for d in n:-1:0


In the examples above, I'm writing these in "script notation" rather than "REPL" notation (note the absence of the julia> prompt).

But you can (and should!) copy the code into a REPL or evaluate it in VS-code to see the results. Try to predict what the outcome will be before you run it, and if the results aren't what you expect, look into why.

For more complicated ranges, we can also use the range() function. Use the REPL help? mode to learn about the range function by typing ? (the prompt should change to help?>), then type range and press enter.

help?> range
# ...

Use the range() function to make a range that goes from 10 to 1000 with 4 entries.

You should be able to run:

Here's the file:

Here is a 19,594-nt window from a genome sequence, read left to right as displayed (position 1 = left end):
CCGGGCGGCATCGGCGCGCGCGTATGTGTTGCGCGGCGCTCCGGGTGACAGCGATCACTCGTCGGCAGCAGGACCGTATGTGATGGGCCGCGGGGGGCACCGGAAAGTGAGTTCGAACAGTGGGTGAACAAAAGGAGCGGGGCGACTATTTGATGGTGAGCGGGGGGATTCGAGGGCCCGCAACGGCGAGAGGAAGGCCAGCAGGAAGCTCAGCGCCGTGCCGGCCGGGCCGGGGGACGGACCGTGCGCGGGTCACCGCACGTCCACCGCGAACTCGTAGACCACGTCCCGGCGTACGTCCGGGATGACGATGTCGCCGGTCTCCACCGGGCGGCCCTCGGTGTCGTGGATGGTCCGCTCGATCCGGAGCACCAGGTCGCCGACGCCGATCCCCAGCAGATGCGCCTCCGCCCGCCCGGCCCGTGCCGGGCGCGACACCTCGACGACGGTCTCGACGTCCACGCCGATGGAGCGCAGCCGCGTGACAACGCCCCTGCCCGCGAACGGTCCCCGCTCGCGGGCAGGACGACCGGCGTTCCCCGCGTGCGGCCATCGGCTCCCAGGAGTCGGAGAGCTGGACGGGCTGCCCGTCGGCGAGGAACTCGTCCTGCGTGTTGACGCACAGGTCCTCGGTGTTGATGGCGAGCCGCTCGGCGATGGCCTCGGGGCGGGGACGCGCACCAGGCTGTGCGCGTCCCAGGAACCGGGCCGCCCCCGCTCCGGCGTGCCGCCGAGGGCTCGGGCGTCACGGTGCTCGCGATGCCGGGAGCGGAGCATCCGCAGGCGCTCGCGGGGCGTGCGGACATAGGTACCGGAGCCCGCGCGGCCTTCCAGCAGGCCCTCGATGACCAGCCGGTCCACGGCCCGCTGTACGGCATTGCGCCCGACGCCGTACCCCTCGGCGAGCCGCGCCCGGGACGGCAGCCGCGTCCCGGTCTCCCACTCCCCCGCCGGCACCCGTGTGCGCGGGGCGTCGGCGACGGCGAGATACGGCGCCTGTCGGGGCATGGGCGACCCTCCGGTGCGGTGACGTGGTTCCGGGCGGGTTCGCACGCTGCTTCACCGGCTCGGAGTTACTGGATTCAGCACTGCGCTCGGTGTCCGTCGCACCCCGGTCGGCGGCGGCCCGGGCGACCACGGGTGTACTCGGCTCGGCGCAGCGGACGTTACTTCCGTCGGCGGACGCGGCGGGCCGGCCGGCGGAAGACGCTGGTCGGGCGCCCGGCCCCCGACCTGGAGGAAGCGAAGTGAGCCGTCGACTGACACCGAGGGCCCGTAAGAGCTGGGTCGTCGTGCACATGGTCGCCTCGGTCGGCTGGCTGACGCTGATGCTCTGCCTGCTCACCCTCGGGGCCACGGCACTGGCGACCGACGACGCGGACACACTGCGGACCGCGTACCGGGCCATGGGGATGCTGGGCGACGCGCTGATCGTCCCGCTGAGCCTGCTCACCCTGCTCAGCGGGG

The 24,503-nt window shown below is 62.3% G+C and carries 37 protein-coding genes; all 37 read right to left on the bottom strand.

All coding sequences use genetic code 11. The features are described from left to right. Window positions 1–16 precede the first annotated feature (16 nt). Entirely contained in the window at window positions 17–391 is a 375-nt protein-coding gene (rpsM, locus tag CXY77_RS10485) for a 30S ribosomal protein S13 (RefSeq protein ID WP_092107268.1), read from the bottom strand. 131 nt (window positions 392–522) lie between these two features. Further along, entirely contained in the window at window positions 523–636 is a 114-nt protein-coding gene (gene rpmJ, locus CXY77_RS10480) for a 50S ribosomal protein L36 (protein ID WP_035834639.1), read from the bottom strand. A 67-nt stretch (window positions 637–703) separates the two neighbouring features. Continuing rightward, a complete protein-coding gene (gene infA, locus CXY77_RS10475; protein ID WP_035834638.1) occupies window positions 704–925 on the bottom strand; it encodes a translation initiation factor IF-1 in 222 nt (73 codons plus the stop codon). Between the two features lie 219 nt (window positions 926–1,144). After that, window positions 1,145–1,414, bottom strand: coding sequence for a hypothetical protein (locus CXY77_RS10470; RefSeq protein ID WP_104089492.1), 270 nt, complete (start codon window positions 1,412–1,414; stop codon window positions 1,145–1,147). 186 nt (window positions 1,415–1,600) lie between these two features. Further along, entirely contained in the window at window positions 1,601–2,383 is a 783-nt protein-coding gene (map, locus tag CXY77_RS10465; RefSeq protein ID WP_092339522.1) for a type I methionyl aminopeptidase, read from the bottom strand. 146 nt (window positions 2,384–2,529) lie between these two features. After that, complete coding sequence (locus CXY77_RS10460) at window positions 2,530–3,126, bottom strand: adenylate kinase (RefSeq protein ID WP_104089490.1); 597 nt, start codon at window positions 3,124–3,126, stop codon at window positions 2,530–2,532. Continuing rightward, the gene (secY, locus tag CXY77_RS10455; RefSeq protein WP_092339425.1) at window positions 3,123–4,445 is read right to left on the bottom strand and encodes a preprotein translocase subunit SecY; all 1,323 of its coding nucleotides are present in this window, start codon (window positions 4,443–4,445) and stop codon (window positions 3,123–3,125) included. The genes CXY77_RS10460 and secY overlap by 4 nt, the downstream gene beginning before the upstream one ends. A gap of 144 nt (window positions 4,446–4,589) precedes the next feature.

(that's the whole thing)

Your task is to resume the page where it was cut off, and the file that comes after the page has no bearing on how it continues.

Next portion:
julia> for i in range(#= your code here =#)

While loops

In many cases, the same loop can be written in many different ways. For example,

function whiledecrement(n)
    while n >= 0 # greater than or equal to
        n = n - 1


Where for loops march through a predetermined sequence, while loops continue until a particular condition is met.

Loops and scope

In julia, loops have their own scope (we talked about scope back in Lesson 3). Functions also have their own scope, and the way that the scope of loops and the scope of functions interact can be a bit counter-intuitive.

The best way to get a sense of this is to see some examples.

julia> i = 5

julia> for i in 1:3

julia> println(i)
julia> function strangeloop(j)
           k = 1
           for k in 1:j
strangeloop (generic function with 1 method)

julia> k = 5

julia> strangeloop(k)

julia> println(k)
julia> m = 3

julia> while m > 0
           print("$m ")
           m = m - 1
3 2 1

julia> m